Coronavirus, Sports

UPDATE: Long Beach State Athletics to limit spectators to 150 for all home games

By Mark Lindahl and Austin Brumblay

Update: March 11, 6:31 p.m.

Long Beach State Athletics announced via email, that it will be limiting spectators attending home game events. 

“All Long Beach State home events will be limited to 150 spectators who will be invited through a pass list with the intention of allowing family members of student-athletes to be able to attend games,” said Andy Fee, athletic director. “Other attendees will be limited to essential personnel.”

The decision change comes less than 24 hours after Athletics announced that it will not be changing the spectator procedure “for the foreseeable future.” 

Students and fans will no longer be able to attend home games, “effective immediately and continue until further notice,” including this week’s high-profile men’s volleyball matchup between No. 4 Long Beach and No. 3 UCSB.

Long Beach will still practice and compete as usual while following the California State University travel guidelines regarding team and personnel travel.

“We deeply regret the inconvenience that this causes fans of all of our athletic programs,” the email read. “We are committed to continuing our efforts of providing the best experience for our student-athletes and want everyone to know that these decisions were made in conjunction with University leadership with the health and well-being of our campus community in mind.”

Fans who have already purchased tickets to any affected competition can contact the Long Beach State Ticket Office at (562) 985-4949 (Press 5) with questions.

March 11, 3:30 p.m.

In the wake of the university’s decision to move all class instruction online, Long Beach State Athletics has decided to still allow spectators to attend all home games for the “foreseeable future.” 

“We are currently planning to host LBSU home games as usual at each of our campus venues,” said Andy Fee, athletics director. “With that said, conditions could change necessitating modification or canceling of games with short notice.”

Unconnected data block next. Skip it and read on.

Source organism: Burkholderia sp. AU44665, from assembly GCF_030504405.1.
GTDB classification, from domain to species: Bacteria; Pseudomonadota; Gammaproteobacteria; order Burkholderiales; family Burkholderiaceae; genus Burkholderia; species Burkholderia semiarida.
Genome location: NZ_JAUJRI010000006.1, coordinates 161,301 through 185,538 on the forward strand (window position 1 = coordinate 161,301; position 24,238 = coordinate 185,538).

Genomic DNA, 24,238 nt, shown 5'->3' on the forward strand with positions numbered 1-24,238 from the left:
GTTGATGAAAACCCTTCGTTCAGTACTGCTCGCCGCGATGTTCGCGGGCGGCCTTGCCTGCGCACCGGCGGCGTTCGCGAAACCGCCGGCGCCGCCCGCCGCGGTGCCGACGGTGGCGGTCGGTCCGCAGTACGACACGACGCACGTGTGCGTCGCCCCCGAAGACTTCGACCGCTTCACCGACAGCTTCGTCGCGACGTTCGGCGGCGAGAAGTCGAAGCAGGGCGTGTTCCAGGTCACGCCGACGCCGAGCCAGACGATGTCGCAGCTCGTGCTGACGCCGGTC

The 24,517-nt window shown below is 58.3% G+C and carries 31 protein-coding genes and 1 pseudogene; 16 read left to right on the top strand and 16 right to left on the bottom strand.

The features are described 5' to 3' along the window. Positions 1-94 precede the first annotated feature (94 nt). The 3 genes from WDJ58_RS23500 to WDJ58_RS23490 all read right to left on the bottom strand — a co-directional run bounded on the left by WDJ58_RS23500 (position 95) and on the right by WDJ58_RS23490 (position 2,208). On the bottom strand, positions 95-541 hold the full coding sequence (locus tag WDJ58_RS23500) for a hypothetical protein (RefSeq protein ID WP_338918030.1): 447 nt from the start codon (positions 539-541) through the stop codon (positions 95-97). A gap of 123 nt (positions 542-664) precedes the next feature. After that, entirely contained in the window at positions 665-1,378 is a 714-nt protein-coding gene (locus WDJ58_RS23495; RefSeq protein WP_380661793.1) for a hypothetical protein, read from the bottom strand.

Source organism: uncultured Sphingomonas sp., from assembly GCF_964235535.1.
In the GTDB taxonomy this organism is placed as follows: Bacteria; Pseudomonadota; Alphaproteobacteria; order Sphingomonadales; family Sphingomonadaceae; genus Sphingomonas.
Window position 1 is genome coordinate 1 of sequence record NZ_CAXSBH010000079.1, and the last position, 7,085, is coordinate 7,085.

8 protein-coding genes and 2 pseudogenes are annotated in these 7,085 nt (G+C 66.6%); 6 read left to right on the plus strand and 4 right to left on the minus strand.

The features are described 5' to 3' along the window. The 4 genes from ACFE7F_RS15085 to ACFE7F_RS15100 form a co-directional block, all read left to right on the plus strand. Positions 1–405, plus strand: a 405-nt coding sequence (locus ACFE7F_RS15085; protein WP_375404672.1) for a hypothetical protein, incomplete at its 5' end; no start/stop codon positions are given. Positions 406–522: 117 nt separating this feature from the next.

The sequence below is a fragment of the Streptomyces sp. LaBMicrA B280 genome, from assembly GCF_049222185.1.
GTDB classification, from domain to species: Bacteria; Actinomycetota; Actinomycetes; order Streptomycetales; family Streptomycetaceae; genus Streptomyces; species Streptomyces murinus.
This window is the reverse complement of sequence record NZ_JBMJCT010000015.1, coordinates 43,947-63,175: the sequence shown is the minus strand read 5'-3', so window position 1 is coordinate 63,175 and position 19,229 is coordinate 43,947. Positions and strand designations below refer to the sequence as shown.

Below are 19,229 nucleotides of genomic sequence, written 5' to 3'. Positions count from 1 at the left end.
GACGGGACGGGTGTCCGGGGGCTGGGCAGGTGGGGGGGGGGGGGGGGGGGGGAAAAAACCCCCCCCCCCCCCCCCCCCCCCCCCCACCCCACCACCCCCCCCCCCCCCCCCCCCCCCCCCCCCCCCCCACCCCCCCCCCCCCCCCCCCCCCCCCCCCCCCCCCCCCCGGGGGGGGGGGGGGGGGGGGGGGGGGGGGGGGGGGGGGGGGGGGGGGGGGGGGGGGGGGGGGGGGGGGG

For away games, however, Athletics will determine if the host team’s area is deemed safe for travel.

“I wouldn’t approve travel to the state of Washington now,” President Jane Close Conoley told the Forty-Niner Monday. “Or maybe to Santa Clara County now that there’s been a death.”

The Pyramid will host No. 4 Long Beach State men’s volleyball versus No. 3 UCSB Thursday.

The No. 12 Dirtbags were cleared for travel to New Orleans, Louisiana and will compete against No. 23 Tulane starting Friday. 

The indoor track and field team will travel to Albuquerque, New Mexico to compete in the NCAA championships.

Big West officials decided Tuesday to go fan-less for the women’s basketball games hosted at the Walter Pyramid March 10-11 and the men’s basketball tournament and women’s championship game at the Honda Center in Anaheim March 12-14.

The decision to exclude fans from attending the Big West basketball tournaments was done in cooperation with all nine Big West schools.

Fee said coaches and players have supported the department’s and Big West’s decisions. 

Overwhelmingly the feedback has been one of support and understanding,” he said. “This is not an ideal scenario, but there are things larger than sports. With respect to both Big West Basketball Tournaments, we know parents, friends and fans all want to cheer our teams on.”

Sophomore guard Justina King said that the empty Pyramid did not affect the team’s play but the decision was a surprise. 

“I think it came to a shock to us, we kinda were talking about it in the locker room a little bit before the game but I think once we started playing it wasn’t, ‘Oh we shot it, do we hear the crowd?’” she said. “I wouldn’t say it necessarily affected our performance basketball-wise, I think it was just a weird thing in general.”

Cleaning and sanitization protocols have been increased at the Long Beach sports venues, according to Conoley. 

Conoley added that all events, which include booster club and alumni gathers, held at sports games have been canceled until further notice. 

“Many of the people that come to [game events] are in the age range that are more likely to be [affected],” she said.

For up-to-date coverage on coronavirus at CSULB, visit our live coverage page.

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Common symptoms:

● Cough                   ● Fever

● Tiredness            ● Shortness of breath

● Chills                      ● Shaking

● Loss of taste      ● Loss of smell

● Muscle pain        ● Headache

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Symptoms can begin to present one to 14 days after initial exposure, according to the Centers for Disease Control.

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If yes to either, and you begin to present symptoms, call your doctor and ask to be tested. 


There is currently no treatment for COVID-19, but the CDC recommends measures to contain the spread of the virus.

● Self-isolate; avoid contact with others including pets; only leave your house for food or medical attention.

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● Avoid gatherings with more than nine people. 

 Alert health officials if you think you have COVID-19; monitor your symptoms.

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